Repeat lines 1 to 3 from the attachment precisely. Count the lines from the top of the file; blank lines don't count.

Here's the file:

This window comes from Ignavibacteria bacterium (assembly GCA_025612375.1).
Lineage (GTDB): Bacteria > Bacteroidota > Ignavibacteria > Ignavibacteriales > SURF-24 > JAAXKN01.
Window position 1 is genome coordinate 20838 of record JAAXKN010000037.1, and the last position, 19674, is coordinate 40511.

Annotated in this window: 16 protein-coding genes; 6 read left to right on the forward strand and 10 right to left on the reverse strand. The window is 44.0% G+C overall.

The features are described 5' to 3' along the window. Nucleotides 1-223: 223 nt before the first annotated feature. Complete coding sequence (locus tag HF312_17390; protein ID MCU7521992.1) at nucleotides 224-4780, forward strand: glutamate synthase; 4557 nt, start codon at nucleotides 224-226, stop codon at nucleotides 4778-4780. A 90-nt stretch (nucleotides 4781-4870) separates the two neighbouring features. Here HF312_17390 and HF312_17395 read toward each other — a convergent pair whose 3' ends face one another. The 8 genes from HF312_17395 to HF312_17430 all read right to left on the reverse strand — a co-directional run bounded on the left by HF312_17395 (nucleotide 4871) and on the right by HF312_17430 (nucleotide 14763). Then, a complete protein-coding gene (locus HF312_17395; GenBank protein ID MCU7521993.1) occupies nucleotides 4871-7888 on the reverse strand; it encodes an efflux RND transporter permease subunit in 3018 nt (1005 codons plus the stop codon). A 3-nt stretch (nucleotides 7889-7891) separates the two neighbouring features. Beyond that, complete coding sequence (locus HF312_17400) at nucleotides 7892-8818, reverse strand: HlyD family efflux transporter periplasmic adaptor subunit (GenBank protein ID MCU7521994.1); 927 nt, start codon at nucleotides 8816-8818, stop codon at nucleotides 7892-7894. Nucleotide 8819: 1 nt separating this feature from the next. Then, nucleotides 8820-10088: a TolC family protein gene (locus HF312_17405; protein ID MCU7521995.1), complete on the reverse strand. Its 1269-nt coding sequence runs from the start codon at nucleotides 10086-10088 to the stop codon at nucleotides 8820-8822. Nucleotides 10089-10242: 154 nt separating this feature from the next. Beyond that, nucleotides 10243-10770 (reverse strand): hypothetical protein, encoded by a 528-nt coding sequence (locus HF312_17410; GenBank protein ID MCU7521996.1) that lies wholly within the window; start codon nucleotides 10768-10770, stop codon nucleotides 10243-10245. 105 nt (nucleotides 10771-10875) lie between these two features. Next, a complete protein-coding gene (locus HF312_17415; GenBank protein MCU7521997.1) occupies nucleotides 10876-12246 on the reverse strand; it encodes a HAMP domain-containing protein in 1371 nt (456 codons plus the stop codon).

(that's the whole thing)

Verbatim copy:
This window comes from Ignavibacteria bacterium (assembly GCA_025612375.1).
Lineage (GTDB): Bacteria > Bacteroidota > Ignavibacteria > Ignavibacteriales > SURF-24 > JAAXKN01.
Window position 1 is genome coordinate 20838 of record JAAXKN010000037.1, and the last position, 19674, is coordinate 40511.